Alterations in DNA methylation associate with fatty liver and metabolic abnormalities in a multi-ethnic cohort of pre-teenage children
Moylan, C. A., Mavis, A. M., Jima, D., Maguire, R., Bashir, M., Hyun, J., … Hoyo, C. (2022, February 23). EPIGENETICS.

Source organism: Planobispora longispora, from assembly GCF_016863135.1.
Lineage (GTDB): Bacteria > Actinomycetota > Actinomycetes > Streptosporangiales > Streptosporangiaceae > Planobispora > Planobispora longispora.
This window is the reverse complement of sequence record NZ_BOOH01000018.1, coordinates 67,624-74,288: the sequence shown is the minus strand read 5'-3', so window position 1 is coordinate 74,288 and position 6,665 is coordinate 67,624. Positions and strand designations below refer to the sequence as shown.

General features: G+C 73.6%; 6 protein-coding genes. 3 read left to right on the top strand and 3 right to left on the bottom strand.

Non-Alcoholic fatty liver disease (NAFLD) is the leading cause of chronic liver disease in children. Epigenetic alterations, such as through DNA methylation (DNAm), may link adverse childhood exposures and fatty liver and provide non-invasive methods for identifying children at high risk for NAFLD and associated metabolic dysfunction. We investigated the association between differential DNAm and liver fat content (LFC) and liver injury in pre-adolescent children. Leveraging data from the Newborn Epigenetics Study (NEST), we enrolled 90 mother-child dyads and used linear regression to identify CpG sites and differentially methylated regions (DMRs) in peripheral blood associated with LFC and alanine aminotransferase (ALT) levels in 7-12yo children. DNAm was measured using Infinium HumanMethylationEPIC BeadChips (Illumina). LFC and fibrosis were quantified by magnetic resonance imaging proton density fat fraction and elastography. Median LFC was 1.4% (range, 0.3-13.4%) and MRE was 2.5 kPa (range, 1.5-3.6kPa). Three children had LFC ≥ 5%, while six (7.6%) met our definition of NAFLD (LFC ≥ 3.7%). All children with NAFLD were obese and five were Black. LFC was associated with 88 DMRs and 106 CpGs (FDR<5%). The top two CpGs, cg25474373 and cg07264203, mapped to or near RFTN2 and PRICKLE2 genes. These two CpG sites were also significantly associated with a NAFLD diagnosis. As higher LFC associates with an adverse cardiometabolic profile already in childhood, altered DNAm may identify these children early in disease course for targeted intervention. Larger, longitudinal studies are needed to validate these findings and determine mechanistic relevance.